Mazda’s innovative and award-winning SKYACTIV suite of technologies continues to expand, this time in the 2014 Mazda6. Powered by a 2.5 liter SkyACTIVE-G gasoline engine, this fun and sophisticated mid-size sedan now features an available i-ELOOP regenerative braking system that adds to the car’s impressive fuel efficiency, boosting its official EPA ratings to an estimated 40 mpg on the highway and 28 mpg in the city, for a combined 32 mpg.
Those are pretty good numbers for non-hybrid small cars, but exceptional for a conventionally-powered mid-size model. This efficiency enables up to 650 miles on a single tank of gas. If you drive the average 15,000 miles each year, that means your visits to a gas station could be limited to every two weeks or so, depending on your driving habits.
Mazda’s i-ELOOP – for Intelligent Energy Loop –is not a hybrid system since recovered braking energy is not used for acceleration assist or electric-only operation. It’s also different because, unlike other regen systems that store recouped electrical energy in batteries, i-ELOOP uses a supercapacitor. The system’s double-layer capacitor can be discharged and recharged many more times than batteries with far less deterioration and will likely last the life of the car.
When a driver lifts off the accelerator pedal, i-ELOOP recovers kinetic energy as the vehicle decelerates. A variable voltage alternator generates electricity up to 25 volts for maximum efficiency before sending it to the supercapacitor. A DC/DC converter steps down the supercapacitor’s output from 25 volts to 12 volts for use in the car’s exterior lighting, climate control, audio system, and other electrical components. This reduces the need for a normal engine-driven alternator to generate the electricity required to run these systems, a real benefit since a conventional belt-driven alternator’s parasitic load on an engine decreases fuel efficiency.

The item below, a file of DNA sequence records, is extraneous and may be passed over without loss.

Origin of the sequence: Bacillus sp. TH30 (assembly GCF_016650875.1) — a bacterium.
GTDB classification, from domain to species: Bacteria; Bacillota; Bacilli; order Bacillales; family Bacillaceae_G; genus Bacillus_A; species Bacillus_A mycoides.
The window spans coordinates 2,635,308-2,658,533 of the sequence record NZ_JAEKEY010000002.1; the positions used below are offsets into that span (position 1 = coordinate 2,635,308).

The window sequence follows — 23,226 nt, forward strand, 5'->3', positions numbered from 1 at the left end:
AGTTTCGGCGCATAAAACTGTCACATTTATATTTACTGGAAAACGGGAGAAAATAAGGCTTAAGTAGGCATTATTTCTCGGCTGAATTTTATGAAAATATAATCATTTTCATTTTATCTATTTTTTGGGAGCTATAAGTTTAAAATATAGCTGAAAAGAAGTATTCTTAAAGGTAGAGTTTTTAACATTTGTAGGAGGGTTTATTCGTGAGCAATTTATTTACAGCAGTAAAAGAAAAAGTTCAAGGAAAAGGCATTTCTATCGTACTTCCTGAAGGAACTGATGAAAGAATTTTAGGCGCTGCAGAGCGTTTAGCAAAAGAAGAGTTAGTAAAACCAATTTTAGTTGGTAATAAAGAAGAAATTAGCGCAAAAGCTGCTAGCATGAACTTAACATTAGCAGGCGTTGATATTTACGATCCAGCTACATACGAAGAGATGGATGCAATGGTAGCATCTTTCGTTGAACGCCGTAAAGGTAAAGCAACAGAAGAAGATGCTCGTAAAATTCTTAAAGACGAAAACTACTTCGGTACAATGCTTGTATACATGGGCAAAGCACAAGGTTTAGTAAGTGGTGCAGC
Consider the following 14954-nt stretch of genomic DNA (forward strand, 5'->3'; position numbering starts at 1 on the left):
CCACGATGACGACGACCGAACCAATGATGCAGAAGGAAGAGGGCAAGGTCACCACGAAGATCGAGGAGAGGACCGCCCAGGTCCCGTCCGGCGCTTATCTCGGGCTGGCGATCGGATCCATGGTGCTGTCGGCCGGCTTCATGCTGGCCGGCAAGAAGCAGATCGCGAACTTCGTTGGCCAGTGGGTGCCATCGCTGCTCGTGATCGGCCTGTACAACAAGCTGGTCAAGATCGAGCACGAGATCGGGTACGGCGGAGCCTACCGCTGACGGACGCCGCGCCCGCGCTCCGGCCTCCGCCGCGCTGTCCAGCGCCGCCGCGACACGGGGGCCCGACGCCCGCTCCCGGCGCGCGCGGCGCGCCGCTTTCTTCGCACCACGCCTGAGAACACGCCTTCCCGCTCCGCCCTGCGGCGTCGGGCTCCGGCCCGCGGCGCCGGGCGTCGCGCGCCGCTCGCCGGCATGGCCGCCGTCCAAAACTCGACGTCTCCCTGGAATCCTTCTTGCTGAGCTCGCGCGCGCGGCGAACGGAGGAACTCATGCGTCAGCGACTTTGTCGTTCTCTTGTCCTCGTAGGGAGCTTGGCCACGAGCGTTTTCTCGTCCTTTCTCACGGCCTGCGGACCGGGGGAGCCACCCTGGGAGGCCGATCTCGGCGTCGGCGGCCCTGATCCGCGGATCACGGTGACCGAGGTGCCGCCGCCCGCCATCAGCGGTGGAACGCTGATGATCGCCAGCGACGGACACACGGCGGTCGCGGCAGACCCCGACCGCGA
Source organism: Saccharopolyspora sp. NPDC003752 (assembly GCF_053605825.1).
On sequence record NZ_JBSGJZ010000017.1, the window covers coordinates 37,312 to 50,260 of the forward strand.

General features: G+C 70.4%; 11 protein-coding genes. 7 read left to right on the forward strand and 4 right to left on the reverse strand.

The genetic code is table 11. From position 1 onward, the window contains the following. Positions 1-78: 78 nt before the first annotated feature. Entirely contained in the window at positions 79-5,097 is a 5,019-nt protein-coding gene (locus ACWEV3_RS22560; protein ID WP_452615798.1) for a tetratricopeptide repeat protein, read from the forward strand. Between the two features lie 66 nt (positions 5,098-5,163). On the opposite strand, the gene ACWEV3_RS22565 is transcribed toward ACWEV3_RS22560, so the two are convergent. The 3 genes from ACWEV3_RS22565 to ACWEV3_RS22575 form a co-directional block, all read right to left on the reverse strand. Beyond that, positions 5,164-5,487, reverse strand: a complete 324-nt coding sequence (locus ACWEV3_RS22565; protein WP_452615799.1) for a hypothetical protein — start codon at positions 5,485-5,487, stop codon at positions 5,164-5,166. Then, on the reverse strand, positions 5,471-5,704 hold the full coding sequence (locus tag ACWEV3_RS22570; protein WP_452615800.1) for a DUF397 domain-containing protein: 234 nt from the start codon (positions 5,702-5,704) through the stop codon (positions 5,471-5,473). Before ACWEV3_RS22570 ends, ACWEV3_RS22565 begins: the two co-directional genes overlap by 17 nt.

In urban driving with frequent acceleration and deceleration, i-ELOOP can provide nearly all of the electricity these systems require. Headlamps and other exterior lighting, heating/air conditioning, wipers, and the audio system account for about a 40 amp draw, within the capabilities of the DC/DC converter’s maximum throughput of 50 amps. On a cold day, particularly right after starting, it’s possible the defogger and optional seat heaters may exceed the DC/DC converter’s capacity, in which case the electrical system reverts to conventional alternator-powered operation and bypasses the capacitor system completely.
At times when available e-ILOOP-generated electricity exceeds the electrical load, electrical energy charges the car’s 12 volt battery. When no regenerative braking energy is available, the alternator charges the battery but now through the DC/DC converter. Battery capacity is unchanged since it must still start a cold engine when the supercapacitor is not charged.
Supercapacitors accept and release charge very rapidly and only store electricity temporarily, so they must be topped off before each stop. However, it takes just a few seconds to fully charge the capacitor. The Mazda unit can accept a full charge in just 8 to 10 seconds. Although it can discharge in as quickly as 40 seconds, discharge may take up to 113 seconds at minimum load.
Mounted beneath the hood, the cylindrical supercapacitor is 13.8 inches tall, 4.72 inches in diameter, and weighs just 13.2 pounds, with its required heavier wiring harness weighing in at 3.3 pounds. Mazda says that the e-ILOOP system brings an approximate 5 percent fuel efficiency improvement under real-world driving conditions, which contributes to the Mazda6 achieving its best-in-class EPA fuel economy rating.
The i-ELOOP system in the Mazda6 is part of an available GT Technology Package that also includes Mazda radar cruise control with forward obstruction warning, lane departure warning, high beam control, and active grille shutters. All this extra goodness comes at a cost of $2,080, bringing additional SKYACTIV technology to the road that helps deliver impressive fuel efficiency while attending to the performance and fun-to-drive nature expected of the brand. Want to know more? Watch the video here.
There’s more to come. Soon, the 2014 Mazda6 will also offer a 2.2 liter SkyACTIVE-D clean diesel engine, Mazda’s first diesel in the North American market. Plus, the Mazda i-Stop stop/start system that’s available in markets outside the U.S. is in the pipeline for the States. Mazda reportedly will introduce this system here in the Mazda6 in 2016.